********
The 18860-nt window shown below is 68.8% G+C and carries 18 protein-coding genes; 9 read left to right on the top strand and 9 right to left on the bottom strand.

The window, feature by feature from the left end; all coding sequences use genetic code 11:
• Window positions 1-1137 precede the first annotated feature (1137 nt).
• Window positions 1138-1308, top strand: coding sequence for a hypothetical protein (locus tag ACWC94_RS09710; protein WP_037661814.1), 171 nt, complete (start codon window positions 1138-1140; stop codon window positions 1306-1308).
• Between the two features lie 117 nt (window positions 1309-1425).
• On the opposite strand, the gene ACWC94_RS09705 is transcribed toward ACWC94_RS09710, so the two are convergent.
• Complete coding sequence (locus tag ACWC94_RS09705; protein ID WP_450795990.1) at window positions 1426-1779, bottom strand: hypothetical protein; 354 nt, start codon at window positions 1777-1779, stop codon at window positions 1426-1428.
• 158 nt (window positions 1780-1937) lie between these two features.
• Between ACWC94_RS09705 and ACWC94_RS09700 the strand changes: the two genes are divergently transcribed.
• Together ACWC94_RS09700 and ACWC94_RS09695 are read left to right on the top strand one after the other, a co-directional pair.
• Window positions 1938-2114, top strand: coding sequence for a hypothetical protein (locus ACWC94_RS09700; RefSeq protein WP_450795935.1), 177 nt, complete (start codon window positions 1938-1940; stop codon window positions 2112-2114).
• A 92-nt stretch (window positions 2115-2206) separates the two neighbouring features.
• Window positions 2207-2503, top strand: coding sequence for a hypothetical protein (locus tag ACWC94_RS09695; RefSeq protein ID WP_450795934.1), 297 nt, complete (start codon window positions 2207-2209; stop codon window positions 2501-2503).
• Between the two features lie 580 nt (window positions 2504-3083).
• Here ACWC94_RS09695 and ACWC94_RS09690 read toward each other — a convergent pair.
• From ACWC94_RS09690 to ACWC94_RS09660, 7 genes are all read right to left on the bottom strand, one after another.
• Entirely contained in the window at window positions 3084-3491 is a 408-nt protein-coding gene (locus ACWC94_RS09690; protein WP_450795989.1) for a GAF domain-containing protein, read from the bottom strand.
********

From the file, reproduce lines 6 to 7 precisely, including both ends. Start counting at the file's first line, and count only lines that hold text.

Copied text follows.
• On the opposite strand, the gene ACWC94_RS09705 is transcribed toward ACWC94_RS09710, so the two are convergent.
• Complete coding sequence (locus tag ACWC94_RS09705; protein ID WP_450795990.1) at window positions 1426-1779, bottom strand: hypothetical protein; 354 nt, start codon at window positions 1777-1779, stop codon at window positions 1426-1428.